Capitol April 1999

Linda Burton posting from Santa Fe, New Mexico – I’m in Santa Fe now, my break is over and I’m back on Capital City duty again. I’ll be hard at work exploring this fascinating capital city for the next two weeks. And tasting the tasty cuisine that I’ve read so much about. My plan today was Sunday brunch. According to the internet, Tecolote offered the “best breakfast in town” and it was just down the street from me; after that I would check out the beautiful pink adobe state capitol. I failed to write the Tecolote address on a post-it note; the GPS will know the name, I thought. It did not; alas, I never found it. Onwards toward the capitol; one-way streets round the Plaza; the Sunday leisure crowd. Restaurants everywhere. Parking not. Curving roads. Right-turn only lanes that caught me unaware.

Capitol October 2012

Crosseyed and addlebrained and getting nowhere fast, I finally spotted a sign pointing to the Visitor Center. Ahh. Maps! Brochures! Directions! The capitol was just across the street, I was advised. I crossed, but the beautiful pink adobe I remembered from my visit in 1999 was nowhere to be seen. I remembered the sidewalks and the trees planted between; OMG they’ve grown! Bushy and still in full leaf, they obliterated any street view of the building. Planters have been added; more greenery in the way. And where’s the statue of Earth Mother? I found her over to the left, backed by a mass of trees; not only moved but replaced. The final surprise: the capitol is closed on Sundays.

Good grief! I’m starving now; I gave it up to find the restaurant recommended by my hotel; Mexican, with a distinctive flair; and near my room. At last I’m there; For Lease said the sign out front. Open, said the sign at Long John Silvers, just next door. Day One in Santa Fe: hushpuppies! Back in my room, Visitor Guide in hand, I make up tomorrow’s plan.

Red or green? “Where you choose to give in to the charms of New Mexico’s prized chiles doesn’t matter,” I read in the 2012 Santa Fe Visitor Guide. “New-Mex restaurants abound, and the chile’s good at all of them.” They mention some local favs: Tomasita’s, at the Railyard, and La Choza, just off the tracks. Tia Sophia’s is where Giada De Laurentis from the Food Network got her chili fix; The Shed, just off the Plaza, has a sublime red chile; the fiery green sauce at the southside Horseman’s Haven is a must. Lots of local lingo there; map study will be next. (I must have chili on Halloween – I used to make it for my kids to eat when they’d come home sugared up from Trick or Treat.)

The passion for good food in Santa Fe stems from its rich culinary history, dating back centuries with the coming together of two major cultures: Native American and Mexican. Though many restaurants feature the indigenous ingredients of corn, chiles, squash and beans, almost every major ethnic cuisine is represented in the city’s restaurants – Chinese, French, Hawaiian, Italian, Japanese, Mexican, Moroccan, and Thai – in bistros and chophouses; in high-end dining rooms and taco carts. Add to that the mountain vistas and the desert topography with the question: do you want to eat in front of a roaring fire, on outdoors on a sun-filled centuries-old plaza?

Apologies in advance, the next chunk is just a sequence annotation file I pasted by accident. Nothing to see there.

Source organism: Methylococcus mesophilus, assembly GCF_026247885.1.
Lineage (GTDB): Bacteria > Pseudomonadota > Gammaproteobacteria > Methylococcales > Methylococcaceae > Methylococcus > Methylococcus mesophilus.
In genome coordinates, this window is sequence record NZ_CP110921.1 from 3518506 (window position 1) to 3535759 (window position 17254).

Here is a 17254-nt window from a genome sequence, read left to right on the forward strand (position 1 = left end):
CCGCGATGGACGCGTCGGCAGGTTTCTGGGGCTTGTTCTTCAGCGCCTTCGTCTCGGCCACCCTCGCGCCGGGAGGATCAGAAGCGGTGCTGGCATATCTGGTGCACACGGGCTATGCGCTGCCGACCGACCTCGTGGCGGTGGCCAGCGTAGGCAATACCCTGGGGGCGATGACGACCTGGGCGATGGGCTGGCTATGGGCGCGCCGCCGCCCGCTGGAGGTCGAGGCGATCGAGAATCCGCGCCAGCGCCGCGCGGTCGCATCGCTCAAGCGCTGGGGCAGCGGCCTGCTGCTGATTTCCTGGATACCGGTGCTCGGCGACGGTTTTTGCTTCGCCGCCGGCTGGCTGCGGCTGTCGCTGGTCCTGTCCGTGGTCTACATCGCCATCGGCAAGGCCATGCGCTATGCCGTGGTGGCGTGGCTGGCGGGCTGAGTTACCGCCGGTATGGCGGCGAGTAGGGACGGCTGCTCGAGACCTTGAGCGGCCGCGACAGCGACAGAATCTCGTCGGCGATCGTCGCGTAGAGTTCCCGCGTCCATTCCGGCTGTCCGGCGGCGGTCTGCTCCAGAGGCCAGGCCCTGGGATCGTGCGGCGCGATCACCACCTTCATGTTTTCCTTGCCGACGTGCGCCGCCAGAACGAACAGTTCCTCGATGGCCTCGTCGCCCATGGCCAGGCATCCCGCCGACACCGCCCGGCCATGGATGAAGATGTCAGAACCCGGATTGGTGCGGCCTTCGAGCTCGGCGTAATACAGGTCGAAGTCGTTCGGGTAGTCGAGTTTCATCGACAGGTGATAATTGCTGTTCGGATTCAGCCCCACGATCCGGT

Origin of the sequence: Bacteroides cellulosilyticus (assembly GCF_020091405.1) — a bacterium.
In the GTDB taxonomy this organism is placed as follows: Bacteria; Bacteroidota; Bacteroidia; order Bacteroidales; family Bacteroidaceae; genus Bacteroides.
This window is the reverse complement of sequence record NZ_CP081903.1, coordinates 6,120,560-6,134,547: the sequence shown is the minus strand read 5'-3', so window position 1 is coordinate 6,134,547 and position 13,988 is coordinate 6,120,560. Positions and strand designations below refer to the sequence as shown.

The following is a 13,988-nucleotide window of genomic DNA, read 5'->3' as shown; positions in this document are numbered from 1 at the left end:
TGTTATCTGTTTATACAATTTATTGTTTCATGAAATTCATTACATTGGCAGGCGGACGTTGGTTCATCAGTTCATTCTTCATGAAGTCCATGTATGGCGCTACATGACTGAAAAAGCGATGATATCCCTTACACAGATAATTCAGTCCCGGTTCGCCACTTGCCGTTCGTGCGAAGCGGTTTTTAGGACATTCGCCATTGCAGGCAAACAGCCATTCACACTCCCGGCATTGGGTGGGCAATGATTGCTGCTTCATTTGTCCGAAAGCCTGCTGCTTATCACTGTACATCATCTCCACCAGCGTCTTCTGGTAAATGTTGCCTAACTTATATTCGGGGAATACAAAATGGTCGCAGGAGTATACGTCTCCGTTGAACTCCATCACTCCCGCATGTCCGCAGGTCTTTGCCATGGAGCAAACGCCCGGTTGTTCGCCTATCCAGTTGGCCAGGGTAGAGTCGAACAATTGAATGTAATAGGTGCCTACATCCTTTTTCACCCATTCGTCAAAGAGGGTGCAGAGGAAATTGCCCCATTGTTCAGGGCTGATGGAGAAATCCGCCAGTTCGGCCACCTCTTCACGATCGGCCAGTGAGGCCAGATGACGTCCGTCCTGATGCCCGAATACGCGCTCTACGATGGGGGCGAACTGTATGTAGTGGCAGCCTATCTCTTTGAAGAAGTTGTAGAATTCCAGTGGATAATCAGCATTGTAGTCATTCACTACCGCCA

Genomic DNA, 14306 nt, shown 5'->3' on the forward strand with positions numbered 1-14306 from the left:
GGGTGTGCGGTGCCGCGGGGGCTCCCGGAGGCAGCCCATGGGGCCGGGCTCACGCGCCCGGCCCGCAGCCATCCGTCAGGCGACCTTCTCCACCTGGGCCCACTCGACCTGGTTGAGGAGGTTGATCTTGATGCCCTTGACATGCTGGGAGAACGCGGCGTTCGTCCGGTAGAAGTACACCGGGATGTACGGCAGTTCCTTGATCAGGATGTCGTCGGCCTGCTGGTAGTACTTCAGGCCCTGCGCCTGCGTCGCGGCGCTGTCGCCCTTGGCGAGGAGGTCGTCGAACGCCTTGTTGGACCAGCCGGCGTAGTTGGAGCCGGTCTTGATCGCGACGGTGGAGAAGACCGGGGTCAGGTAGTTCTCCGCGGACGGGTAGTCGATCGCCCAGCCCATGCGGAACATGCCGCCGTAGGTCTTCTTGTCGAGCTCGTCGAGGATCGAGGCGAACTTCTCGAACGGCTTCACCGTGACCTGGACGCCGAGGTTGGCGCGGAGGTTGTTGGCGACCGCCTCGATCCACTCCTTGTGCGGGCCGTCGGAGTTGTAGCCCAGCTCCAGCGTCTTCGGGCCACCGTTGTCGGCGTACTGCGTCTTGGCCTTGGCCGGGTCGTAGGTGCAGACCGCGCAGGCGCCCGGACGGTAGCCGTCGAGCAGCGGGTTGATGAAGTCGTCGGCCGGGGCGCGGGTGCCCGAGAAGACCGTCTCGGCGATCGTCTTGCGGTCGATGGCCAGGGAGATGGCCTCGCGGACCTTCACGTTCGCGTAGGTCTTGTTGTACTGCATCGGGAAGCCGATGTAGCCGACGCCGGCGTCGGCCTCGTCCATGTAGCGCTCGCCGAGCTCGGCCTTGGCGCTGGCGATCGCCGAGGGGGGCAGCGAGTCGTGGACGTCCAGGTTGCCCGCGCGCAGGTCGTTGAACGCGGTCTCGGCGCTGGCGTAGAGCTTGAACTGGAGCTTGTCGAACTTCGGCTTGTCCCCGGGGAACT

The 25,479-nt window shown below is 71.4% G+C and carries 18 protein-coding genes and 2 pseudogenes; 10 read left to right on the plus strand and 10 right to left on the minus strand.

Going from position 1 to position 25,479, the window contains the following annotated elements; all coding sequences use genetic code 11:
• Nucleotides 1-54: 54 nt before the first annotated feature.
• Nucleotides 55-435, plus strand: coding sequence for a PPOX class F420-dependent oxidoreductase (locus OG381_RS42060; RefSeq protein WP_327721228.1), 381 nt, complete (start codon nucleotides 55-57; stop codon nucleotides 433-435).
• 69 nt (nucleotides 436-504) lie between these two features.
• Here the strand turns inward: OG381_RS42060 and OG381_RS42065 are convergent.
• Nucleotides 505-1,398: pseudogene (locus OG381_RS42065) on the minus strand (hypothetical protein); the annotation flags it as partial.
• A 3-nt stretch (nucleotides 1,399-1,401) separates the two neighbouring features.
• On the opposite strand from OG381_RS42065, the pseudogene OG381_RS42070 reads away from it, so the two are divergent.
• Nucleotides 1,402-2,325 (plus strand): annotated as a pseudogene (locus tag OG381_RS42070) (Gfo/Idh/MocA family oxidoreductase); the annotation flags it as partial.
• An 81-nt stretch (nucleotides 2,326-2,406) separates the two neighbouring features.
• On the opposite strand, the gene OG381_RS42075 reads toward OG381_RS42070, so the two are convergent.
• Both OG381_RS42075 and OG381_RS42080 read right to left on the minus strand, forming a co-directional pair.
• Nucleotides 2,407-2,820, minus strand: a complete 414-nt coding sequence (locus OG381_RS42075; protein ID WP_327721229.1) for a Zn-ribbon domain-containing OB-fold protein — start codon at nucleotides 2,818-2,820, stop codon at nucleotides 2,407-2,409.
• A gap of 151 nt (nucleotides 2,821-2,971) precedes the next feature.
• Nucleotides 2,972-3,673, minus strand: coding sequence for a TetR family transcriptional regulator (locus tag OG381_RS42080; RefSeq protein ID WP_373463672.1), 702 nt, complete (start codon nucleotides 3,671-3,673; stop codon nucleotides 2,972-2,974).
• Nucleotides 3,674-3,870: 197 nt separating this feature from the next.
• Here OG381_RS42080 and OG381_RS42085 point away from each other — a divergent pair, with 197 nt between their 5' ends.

There are over 200 restaurants in this Foodie Town of 75,764 people; many options to choose from in a town where international attention is focused on its food. So how to choose? Eat where the locals eat. That’s my theory. I read that Café Pasqual’s has been a hometown favorite for more than 30 years; and that Tecolote Café and The Pantry are family favorites. For upscale dining the Santa Fe Visitor Guide mentions Geronimo (soft leather banquettes and eclectic menu), Coyote Café (garners nationwide attention), Restaurant Martin (Chef Martin Rios is inspired), Palace Restaurant and Saloon (newly revamped touch of Italian), and The Compound (Chef Mark Kiffin won a James Beard Award for best chef in the Southwest in 2006.) Fancy places; dress up-date! El Farol, El Meson, and La Boca are hotspots for tapas, if it’s the little plates you want to try.

There’s the variety of Pranzo Italian Grill, Jambo Café’s Caribbean, New York Deli, Harry’s Roadhouse for comfort food. There’s the Bull Ring for steaks, India Palace, Mu Du Noodles, and finally, for singing and dancing the night away, Vanessie Santa Fe, a four-star continental restaurant with live performances, magnificent fireplaces, exciting art, and sensational acoustics. And don’t forget the barbecue: The Cowgirl, The Ranch House, The Whole Hog.

Deliciously Different, the promos for Santa Fe claim. I grew up on hushpuppies and fish. I’m about to expand my repertoire, for sure. And I’m going to find that State Capitol too.